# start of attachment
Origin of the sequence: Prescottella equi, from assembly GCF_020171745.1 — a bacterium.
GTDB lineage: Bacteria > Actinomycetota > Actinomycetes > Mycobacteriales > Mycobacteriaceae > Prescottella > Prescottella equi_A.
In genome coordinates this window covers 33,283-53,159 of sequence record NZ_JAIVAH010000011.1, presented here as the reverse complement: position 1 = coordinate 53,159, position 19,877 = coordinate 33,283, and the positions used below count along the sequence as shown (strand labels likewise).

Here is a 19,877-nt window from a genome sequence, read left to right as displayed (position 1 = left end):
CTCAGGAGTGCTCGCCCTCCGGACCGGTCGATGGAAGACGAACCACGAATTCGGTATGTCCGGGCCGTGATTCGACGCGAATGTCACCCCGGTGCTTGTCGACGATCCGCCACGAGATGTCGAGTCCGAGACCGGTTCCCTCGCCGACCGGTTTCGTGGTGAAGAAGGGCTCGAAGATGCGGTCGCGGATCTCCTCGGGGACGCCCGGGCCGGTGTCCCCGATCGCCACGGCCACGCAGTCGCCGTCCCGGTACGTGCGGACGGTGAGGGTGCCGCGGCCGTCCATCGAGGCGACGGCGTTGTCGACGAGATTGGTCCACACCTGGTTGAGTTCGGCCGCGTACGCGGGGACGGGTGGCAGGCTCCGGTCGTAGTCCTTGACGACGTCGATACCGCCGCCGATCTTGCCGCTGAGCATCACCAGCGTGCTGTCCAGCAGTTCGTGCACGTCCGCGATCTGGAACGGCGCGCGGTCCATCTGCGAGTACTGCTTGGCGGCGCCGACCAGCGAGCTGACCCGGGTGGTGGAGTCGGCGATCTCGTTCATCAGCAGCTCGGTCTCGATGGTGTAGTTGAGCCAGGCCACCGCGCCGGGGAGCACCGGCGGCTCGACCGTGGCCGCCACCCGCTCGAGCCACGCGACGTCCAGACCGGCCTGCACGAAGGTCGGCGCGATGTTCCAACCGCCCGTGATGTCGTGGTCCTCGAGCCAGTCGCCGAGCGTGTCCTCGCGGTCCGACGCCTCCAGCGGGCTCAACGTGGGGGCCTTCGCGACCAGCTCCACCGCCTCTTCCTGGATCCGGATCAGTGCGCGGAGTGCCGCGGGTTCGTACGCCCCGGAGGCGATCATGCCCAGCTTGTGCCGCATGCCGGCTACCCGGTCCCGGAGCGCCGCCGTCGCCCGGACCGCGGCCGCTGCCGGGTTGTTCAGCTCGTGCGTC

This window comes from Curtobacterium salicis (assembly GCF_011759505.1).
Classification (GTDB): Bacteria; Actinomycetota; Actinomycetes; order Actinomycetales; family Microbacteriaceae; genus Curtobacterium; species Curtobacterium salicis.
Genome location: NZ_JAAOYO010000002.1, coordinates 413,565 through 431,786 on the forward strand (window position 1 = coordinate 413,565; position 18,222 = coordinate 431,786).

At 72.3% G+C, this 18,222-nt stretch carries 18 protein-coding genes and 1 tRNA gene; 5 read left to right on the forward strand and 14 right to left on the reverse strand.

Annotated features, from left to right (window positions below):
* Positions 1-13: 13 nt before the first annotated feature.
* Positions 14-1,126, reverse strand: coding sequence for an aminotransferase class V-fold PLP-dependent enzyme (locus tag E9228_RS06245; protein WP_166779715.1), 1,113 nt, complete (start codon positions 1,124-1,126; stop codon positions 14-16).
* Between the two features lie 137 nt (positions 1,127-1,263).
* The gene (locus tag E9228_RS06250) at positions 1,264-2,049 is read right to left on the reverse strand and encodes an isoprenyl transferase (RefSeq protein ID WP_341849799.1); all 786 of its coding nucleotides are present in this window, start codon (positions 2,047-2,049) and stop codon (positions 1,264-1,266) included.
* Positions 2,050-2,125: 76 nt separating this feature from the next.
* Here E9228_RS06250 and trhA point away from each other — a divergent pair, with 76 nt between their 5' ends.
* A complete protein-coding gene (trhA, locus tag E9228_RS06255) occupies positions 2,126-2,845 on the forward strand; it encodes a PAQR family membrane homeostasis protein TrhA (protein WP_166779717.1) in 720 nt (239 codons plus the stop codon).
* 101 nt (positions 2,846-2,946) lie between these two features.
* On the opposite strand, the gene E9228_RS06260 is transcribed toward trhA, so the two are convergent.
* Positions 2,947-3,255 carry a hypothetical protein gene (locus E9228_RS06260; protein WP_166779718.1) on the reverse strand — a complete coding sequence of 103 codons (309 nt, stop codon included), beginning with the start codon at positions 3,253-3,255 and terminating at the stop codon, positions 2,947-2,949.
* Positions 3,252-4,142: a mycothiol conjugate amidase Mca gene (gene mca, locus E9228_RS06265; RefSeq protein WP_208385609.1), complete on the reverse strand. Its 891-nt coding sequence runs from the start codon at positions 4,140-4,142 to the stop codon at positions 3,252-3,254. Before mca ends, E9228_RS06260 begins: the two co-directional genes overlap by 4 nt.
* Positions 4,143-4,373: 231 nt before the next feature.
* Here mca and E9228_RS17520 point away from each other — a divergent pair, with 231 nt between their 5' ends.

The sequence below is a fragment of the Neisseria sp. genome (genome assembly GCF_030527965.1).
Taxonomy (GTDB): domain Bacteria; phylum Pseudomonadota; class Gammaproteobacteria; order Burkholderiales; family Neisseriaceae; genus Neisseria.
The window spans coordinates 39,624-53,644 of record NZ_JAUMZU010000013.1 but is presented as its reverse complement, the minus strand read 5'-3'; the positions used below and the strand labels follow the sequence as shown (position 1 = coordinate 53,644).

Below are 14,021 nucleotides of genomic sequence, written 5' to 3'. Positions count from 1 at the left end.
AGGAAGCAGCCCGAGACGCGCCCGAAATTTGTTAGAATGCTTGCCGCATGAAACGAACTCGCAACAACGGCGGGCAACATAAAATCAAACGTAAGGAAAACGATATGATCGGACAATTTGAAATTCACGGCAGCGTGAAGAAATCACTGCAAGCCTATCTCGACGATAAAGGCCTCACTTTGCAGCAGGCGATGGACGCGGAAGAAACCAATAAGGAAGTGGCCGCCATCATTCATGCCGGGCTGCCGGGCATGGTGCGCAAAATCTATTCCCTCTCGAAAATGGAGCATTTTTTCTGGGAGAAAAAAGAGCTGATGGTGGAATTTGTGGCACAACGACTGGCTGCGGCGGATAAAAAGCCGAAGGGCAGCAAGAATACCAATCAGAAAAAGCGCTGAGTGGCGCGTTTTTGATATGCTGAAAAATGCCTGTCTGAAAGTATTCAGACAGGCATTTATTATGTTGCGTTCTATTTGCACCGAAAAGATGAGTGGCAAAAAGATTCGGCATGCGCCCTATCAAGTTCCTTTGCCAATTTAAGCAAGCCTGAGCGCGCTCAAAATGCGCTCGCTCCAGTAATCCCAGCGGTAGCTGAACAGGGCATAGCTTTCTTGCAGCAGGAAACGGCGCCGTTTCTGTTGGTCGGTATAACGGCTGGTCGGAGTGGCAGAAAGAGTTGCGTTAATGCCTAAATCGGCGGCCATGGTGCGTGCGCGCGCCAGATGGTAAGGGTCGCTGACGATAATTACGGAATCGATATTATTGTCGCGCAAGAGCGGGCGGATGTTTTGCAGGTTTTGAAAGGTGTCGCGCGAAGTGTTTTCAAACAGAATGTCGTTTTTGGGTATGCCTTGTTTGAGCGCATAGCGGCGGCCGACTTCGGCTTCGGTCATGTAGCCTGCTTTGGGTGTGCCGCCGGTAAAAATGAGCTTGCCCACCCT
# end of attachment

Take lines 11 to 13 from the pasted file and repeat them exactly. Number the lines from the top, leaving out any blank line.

* Positions 1-13: 13 nt before the first annotated feature.
* Positions 14-1,126, reverse strand: coding sequence for an aminotransferase class V-fold PLP-dependent enzyme (locus tag E9228_RS06245; protein WP_166779715.1), 1,113 nt, complete (start codon positions 1,124-1,126; stop codon positions 14-16).
* Between the two features lie 137 nt (positions 1,127-1,263).